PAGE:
A Lot or a Little?
What you will—and won't—find in this app.
Kids can learn basic words in a new language. Pretend play allows them to stretch their imagination and express their creativity as they explore and create stories using different characters and scenes, and practice role-playing.
Ease of Play
Visual cues help kids know where and when to tap. It takes a bit of fine motor control to tap and drag items around the screen.
Parents Need to Know
Is It Any Good?
This simple, open-ended activity set gives language learners free reign to explore new words, but doesn't get too deep. Peg and Pog has appealing graphics and a nice variety of scenes to spark kids' imaginations. The vocabulary words are pretty basic and are most appropriate for kids who don't already speak the language. But for parents looking for a full service language-learning app, this isn't it. Peg and Pog is just about vocabulary. And to that end, there's plenty of repetition and opportunities to interact with the objects and their names. There are also great suggestions for co-play that parents can follow to help encourage deeper thought. But these suggestions have mostly general early learning themes and aren't related to broadening language learning -- and they're only available in English. Because of that, it's a little unclear who Peg and Pog's target audience is. Parents and kids could also approach Peg and Pog as simply a free-play imagination app and ignore the supposed language learning aspect. For that, Peg and Pog has definite appeal, though its options for exploration aren't quite as extensive as other popular open-ended imagination apps.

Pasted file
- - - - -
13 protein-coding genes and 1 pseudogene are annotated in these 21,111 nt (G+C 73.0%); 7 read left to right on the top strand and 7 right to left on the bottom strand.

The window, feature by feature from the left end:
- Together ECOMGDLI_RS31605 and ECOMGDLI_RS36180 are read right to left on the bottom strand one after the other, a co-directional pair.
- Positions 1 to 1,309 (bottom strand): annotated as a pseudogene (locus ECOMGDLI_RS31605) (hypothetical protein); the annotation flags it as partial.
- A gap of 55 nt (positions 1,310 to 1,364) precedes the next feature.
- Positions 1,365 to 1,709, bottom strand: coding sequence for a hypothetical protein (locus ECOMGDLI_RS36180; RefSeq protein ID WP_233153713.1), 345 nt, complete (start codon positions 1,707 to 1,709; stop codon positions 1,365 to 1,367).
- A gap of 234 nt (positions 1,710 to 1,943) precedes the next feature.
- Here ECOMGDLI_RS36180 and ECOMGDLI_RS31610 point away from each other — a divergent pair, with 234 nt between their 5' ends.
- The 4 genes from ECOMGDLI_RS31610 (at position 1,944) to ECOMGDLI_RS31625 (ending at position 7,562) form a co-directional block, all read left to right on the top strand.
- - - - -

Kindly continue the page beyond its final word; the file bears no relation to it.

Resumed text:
Did we miss something on diversity?
Research shows a connection between kids' healthy self-esteem and positive portrayals in media. That's why we've added a new "Diverse Representations" section to our reviews that will be rolling out on an ongoing basis. You can help us help kids by suggesting a diversity update.